To “climate change”. Whether or not the temperature was increasing or not the proponents argued there was more to the phenomenon anyway – there would be other significant, and mostly negative, changes to the long-term weather patterns: some areas would become drier, some wetter, and there would be a lot more of “extreme weather” and natural disaster. Floods, droughts, hurricanes and cyclones would all become bigger, badder and deadlier.
But in the last year or two it has emerged that not even “climate change” – implicitly for the far worse – was working to generate enough action. Large sections of the public remained sceptical or at least for all the intents and purposes apathetic: we’re very concerned and somebody should do something. But no one, including most governments, was doing nearly enough in the eyes of the climate change industry to prevent the coming disaster.
Hence, we have increasingly started seeing “climate change” prefixed with “catastrophic”. Other terms have been entering the public discussion: “climate emergency” or “crisis”. There is of course now also the ubiquitous Extinction Rebellion. All the rhetorical inflation has one aim: to shake the scepticism and complacency out of the general population and the politicians, because otherwise we’re all gonna die. The “Guardian” is very proud to see its style guide changes to replace “climate change” with “climate emergency, crisis or breakdown” being replicated in the newsrooms around the world. In Australia, a group of journalists was mooting establishing an “ABC-Staff climate crisis advisory group” to “report back to ABC management our ideas and strategies for responding to the climate crisis both internally and externally”. Needless to say, the rhetoric of XR or the School Strikers, including Saint Greta Thunberg, is even more apocalyptic, talking in terms of billions of deaths and the end of the civilisation as we know it.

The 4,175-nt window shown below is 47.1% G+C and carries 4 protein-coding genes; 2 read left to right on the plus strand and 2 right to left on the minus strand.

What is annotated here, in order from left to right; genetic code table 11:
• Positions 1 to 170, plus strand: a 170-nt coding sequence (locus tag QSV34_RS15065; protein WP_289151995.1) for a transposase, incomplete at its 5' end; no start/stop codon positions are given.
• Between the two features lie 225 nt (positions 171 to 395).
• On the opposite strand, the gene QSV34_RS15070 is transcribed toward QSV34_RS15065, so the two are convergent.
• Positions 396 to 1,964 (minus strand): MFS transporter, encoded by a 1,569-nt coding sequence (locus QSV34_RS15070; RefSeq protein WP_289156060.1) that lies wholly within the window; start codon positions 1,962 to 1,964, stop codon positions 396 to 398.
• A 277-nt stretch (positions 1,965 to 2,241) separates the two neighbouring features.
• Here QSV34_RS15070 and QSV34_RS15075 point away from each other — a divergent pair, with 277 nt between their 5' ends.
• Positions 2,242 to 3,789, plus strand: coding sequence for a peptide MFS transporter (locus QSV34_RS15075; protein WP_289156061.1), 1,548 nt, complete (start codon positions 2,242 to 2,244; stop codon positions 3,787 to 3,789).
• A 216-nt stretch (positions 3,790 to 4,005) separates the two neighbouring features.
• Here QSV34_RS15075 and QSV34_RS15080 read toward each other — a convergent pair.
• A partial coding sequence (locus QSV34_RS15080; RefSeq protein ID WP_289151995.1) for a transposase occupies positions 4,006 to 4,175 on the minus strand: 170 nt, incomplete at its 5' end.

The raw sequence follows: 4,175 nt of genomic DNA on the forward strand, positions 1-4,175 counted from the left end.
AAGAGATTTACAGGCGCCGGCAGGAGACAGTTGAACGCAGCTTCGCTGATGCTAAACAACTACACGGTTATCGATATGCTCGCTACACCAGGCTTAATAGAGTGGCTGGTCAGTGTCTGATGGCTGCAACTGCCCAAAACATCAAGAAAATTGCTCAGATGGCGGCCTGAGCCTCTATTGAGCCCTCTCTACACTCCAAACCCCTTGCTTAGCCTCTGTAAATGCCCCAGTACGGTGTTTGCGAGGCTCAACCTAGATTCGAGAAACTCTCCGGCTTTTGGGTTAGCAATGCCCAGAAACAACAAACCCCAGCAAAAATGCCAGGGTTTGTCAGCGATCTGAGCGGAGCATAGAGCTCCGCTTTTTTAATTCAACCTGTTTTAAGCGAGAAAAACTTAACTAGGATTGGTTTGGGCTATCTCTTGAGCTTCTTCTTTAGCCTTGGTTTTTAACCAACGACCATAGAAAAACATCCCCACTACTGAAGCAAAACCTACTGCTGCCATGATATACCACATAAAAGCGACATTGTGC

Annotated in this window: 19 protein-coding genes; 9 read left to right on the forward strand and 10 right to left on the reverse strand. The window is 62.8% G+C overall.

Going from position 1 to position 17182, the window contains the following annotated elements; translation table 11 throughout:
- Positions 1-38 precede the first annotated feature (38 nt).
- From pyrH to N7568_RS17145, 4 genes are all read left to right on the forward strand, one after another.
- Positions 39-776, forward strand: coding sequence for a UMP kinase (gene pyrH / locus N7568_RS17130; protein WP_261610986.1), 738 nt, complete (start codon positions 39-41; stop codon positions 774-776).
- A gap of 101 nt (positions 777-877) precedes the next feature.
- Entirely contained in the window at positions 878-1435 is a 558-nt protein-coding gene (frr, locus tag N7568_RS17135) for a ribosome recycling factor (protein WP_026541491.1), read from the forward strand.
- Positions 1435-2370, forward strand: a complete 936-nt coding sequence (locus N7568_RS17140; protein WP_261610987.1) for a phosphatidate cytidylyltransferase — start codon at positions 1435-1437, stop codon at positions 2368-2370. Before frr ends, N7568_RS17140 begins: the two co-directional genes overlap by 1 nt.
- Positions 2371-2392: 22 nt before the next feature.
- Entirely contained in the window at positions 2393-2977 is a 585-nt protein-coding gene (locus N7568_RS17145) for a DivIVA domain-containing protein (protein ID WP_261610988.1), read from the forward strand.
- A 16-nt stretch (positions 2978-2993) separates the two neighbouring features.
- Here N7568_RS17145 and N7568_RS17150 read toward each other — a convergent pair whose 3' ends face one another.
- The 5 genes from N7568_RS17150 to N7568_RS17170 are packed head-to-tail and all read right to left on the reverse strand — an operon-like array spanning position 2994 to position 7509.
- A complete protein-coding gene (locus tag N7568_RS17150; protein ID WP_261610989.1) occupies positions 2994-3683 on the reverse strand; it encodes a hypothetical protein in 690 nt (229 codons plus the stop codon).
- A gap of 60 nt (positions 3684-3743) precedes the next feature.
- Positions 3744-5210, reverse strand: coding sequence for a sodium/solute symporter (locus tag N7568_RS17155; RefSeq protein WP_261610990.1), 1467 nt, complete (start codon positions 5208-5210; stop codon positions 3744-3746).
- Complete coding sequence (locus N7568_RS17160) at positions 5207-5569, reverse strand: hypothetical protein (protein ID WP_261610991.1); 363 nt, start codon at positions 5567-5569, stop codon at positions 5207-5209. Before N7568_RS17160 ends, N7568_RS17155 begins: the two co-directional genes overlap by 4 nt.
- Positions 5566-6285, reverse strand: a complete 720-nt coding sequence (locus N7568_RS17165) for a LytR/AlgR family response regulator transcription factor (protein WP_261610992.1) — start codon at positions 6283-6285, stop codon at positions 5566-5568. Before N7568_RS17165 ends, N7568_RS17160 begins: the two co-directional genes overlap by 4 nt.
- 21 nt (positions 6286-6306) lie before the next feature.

And so the quest continues. At AdWeek, Aaron Hall asks the question in the title of his recent article: “Renaming climate change: can a new name finally make us take action?” Hall thinks the answer is yes, if only brains like him try even harder. To that end, he has marshaled together the resources of the firm he works for, Siegel + Gale, across three continents and the branding team has put forward the following suggestion:
Global Meltdown, Global Melting